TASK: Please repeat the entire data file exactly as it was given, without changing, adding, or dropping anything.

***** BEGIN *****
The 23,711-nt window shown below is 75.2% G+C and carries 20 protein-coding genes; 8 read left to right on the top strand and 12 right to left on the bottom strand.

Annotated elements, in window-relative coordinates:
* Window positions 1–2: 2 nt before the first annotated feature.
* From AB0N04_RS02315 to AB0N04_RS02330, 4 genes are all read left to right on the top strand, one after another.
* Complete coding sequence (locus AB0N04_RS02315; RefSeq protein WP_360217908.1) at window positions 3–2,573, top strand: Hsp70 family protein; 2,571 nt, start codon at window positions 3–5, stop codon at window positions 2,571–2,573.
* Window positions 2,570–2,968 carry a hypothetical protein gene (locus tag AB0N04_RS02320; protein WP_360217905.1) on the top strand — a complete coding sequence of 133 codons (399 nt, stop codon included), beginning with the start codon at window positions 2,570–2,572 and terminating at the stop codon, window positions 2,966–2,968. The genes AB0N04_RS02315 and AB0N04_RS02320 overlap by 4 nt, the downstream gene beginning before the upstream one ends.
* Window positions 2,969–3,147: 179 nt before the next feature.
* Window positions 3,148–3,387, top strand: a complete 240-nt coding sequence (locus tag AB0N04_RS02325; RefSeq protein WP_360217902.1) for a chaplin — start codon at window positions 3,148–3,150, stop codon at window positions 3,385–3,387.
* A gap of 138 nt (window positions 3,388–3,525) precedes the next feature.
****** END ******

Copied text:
The 23,711-nt window shown below is 75.2% G+C and carries 20 protein-coding genes; 8 read left to right on the top strand and 12 right to left on the bottom strand.

Annotated elements, in window-relative coordinates:
* Window positions 1–2: 2 nt before the first annotated feature.
* From AB0N04_RS02315 to AB0N04_RS02330, 4 genes are all read left to right on the top strand, one after another.
* Complete coding sequence (locus AB0N04_RS02315; RefSeq protein WP_360217908.1) at window positions 3–2,573, top strand: Hsp70 family protein; 2,571 nt, start codon at window positions 3–5, stop codon at window positions 2,571–2,573.
* Window positions 2,570–2,968 carry a hypothetical protein gene (locus tag AB0N04_RS02320; protein WP_360217905.1) on the top strand — a complete coding sequence of 133 codons (399 nt, stop codon included), beginning with the start codon at window positions 2,570–2,572 and terminating at the stop codon, window positions 2,966–2,968. The genes AB0N04_RS02315 and AB0N04_RS02320 overlap by 4 nt, the downstream gene beginning before the upstream one ends.
* Window positions 2,969–3,147: 179 nt before the next feature.
* Window positions 3,148–3,387, top strand: a complete 240-nt coding sequence (locus tag AB0N04_RS02325; RefSeq protein WP_360217902.1) for a chaplin — start codon at window positions 3,148–3,150, stop codon at window positions 3,385–3,387.
* A gap of 138 nt (window positions 3,388–3,525) precedes the next feature.